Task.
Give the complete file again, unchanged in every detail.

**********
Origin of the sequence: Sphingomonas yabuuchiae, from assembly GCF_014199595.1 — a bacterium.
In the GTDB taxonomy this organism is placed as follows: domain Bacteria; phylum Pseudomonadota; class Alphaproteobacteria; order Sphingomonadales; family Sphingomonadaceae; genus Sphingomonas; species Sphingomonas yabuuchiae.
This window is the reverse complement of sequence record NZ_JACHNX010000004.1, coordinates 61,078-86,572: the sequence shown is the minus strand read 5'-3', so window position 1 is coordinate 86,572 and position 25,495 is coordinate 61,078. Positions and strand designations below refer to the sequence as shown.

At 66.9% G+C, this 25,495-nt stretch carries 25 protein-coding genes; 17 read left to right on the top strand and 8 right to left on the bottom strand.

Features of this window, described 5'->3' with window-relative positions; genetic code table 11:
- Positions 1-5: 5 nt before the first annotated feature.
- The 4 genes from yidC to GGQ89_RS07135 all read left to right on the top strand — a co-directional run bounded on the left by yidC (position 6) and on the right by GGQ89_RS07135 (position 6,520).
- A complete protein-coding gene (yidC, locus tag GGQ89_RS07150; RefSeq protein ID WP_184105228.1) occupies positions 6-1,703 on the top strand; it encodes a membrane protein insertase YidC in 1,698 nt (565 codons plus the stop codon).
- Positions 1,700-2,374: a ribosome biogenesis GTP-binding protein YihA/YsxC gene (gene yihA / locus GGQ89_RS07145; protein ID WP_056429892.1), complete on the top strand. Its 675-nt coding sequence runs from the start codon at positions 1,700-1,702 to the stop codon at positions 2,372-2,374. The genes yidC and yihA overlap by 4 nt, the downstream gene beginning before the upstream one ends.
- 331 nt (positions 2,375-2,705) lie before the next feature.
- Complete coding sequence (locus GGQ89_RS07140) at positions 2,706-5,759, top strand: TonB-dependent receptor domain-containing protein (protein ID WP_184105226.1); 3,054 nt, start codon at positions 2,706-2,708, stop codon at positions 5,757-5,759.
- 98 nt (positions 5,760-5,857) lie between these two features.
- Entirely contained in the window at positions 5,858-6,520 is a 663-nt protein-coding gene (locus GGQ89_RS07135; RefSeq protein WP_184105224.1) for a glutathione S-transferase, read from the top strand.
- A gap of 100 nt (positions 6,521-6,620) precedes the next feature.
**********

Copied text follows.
Origin of the sequence: Sphingomonas yabuuchiae, from assembly GCF_014199595.1 — a bacterium.
In the GTDB taxonomy this organism is placed as follows: domain Bacteria; phylum Pseudomonadota; class Alphaproteobacteria; order Sphingomonadales; family Sphingomonadaceae; genus Sphingomonas; species Sphingomonas yabuuchiae.
This window is the reverse complement of sequence record NZ_JACHNX010000004.1, coordinates 61,078-86,572: the sequence shown is the minus strand read 5'-3', so window position 1 is coordinate 86,572 and position 25,495 is coordinate 61,078. Positions and strand designations below refer to the sequence as shown.

At 66.9% G+C, this 25,495-nt stretch carries 25 protein-coding genes; 17 read left to right on the top strand and 8 right to left on the bottom strand.

Features of this window, described 5'->3' with window-relative positions; genetic code table 11:
- Positions 1-5: 5 nt before the first annotated feature.
- The 4 genes from yidC to GGQ89_RS07135 all read left to right on the top strand — a co-directional run bounded on the left by yidC (position 6) and on the right by GGQ89_RS07135 (position 6,520).
- A complete protein-coding gene (yidC, locus tag GGQ89_RS07150; RefSeq protein ID WP_184105228.1) occupies positions 6-1,703 on the top strand; it encodes a membrane protein insertase YidC in 1,698 nt (565 codons plus the stop codon).
- Positions 1,700-2,374: a ribosome biogenesis GTP-binding protein YihA/YsxC gene (gene yihA / locus GGQ89_RS07145; protein ID WP_056429892.1), complete on the top strand. Its 675-nt coding sequence runs from the start codon at positions 1,700-1,702 to the stop codon at positions 2,372-2,374. The genes yidC and yihA overlap by 4 nt, the downstream gene beginning before the upstream one ends.
- 331 nt (positions 2,375-2,705) lie before the next feature.
- Complete coding sequence (locus GGQ89_RS07140) at positions 2,706-5,759, top strand: TonB-dependent receptor domain-containing protein (protein ID WP_184105226.1); 3,054 nt, start codon at positions 2,706-2,708, stop codon at positions 5,757-5,759.
- 98 nt (positions 5,760-5,857) lie between these two features.
- Entirely contained in the window at positions 5,858-6,520 is a 663-nt protein-coding gene (locus GGQ89_RS07135; RefSeq protein WP_184105224.1) for a glutathione S-transferase, read from the top strand.
- A gap of 100 nt (positions 6,521-6,620) precedes the next feature.